There is a bit of an ergonomic compromise though. To accommodate the second display, Asus had to shift the keyboard and trackpad down to the lower half of the laptop where you’d ordinarily find the space to rest your wrists. This, coupled with the somewhat cramped arrangement, both on the keyboard and the touchpad, takes some getting used to (and may be a deal breaker for left-handed folks). There are a few buttons to aid and assist the transition to this laptop, such as a button for bringing in a window from the main screen to the ScreenPad Plus, and you can even use the second screen as a giant touchpad or disable it altogether to preserve battery. In all fairness, this feels like a desk-bound laptop, and the design might not be for everyone.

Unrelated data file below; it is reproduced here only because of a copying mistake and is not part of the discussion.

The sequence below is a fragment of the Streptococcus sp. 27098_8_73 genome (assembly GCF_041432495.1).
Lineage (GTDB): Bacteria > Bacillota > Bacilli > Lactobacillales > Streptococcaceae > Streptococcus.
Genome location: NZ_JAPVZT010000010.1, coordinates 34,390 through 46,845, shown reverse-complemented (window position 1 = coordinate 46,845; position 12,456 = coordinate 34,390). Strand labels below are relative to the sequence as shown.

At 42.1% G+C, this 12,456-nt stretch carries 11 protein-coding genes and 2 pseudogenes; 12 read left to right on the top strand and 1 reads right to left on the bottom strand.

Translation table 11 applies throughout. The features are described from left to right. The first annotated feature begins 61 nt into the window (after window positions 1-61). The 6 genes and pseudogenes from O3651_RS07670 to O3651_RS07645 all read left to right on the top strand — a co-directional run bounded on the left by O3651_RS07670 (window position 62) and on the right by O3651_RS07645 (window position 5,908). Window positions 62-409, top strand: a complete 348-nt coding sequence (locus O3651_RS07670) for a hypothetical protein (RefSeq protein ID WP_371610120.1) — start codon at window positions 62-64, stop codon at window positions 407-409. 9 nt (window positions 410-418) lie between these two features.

Using the ScreenPad Plus on a daily basis makes a lot of sense if you use creative apps like Adobe’s Creative Cloud or video editing tools where the second screen is great for toolbars and quickly pulling in new clips or scrubbing your video timeline. Asus is working with third party apps to bring increased support for the second screen, but your mileage may vary until such time – best to check if the apps you depend on in your workflow have added support for the ScreenPad Plus. For everything else, Windows 10 treats it like any other secondary display aligned horizontally below the primary display and most folks will enjoy the convenience of being able to keep your mail or a YouTube tutorial open permanently on the lower screen and get their work done on the primary panel. Or keep a chat window on with colleagues while the Zoom call runs on full screen – the potential use cases are as varied as your specific dual-monitor workflows can get. Asus has provided a quick access menu on the left for customizing the use of the second screen, which includes an app drawer for ScreenPad apps like a calculator, Spotify, number keys and handwriting gestures, though the list is limited. There’s an included stylus in the box, and you can, among other things, select a Handwriting app to scribble in text input directly into other apps or webpages on the main display. The experience is refined enough to not feel like a gimmick, but you’re going to have to think long and hard if you need that second screen.